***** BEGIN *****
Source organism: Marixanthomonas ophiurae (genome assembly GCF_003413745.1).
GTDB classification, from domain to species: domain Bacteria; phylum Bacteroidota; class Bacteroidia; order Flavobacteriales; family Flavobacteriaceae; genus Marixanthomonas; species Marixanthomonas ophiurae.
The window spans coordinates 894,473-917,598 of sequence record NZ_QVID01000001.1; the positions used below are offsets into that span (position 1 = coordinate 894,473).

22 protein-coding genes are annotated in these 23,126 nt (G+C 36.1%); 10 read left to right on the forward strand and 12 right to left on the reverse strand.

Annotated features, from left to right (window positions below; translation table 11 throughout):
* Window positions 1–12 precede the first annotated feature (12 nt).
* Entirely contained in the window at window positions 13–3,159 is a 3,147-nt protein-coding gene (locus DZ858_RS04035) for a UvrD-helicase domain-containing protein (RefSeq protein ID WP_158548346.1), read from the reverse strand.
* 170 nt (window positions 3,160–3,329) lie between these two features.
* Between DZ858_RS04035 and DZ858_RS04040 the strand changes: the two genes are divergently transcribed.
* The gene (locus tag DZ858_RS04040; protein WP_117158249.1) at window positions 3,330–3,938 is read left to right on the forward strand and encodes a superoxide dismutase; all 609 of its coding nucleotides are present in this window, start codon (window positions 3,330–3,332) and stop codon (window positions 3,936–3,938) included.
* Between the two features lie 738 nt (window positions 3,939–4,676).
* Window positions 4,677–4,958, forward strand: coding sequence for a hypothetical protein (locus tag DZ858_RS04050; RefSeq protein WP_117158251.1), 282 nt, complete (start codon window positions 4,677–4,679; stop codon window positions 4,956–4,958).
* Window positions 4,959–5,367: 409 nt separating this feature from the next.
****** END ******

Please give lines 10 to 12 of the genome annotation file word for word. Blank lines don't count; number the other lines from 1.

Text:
* The gene (locus tag DZ858_RS04040; protein WP_117158249.1) at window positions 3,330–3,938 is read left to right on the forward strand and encodes a superoxide dismutase; all 609 of its coding nucleotides are present in this window, start codon (window positions 3,330–3,332) and stop codon (window positions 3,936–3,938) included.
* Between the two features lie 738 nt (window positions 3,939–4,676).
* Window positions 4,677–4,958, forward strand: coding sequence for a hypothetical protein (locus tag DZ858_RS04050; RefSeq protein WP_117158251.1), 282 nt, complete (start codon window positions 4,677–4,679; stop codon window positions 4,956–4,958).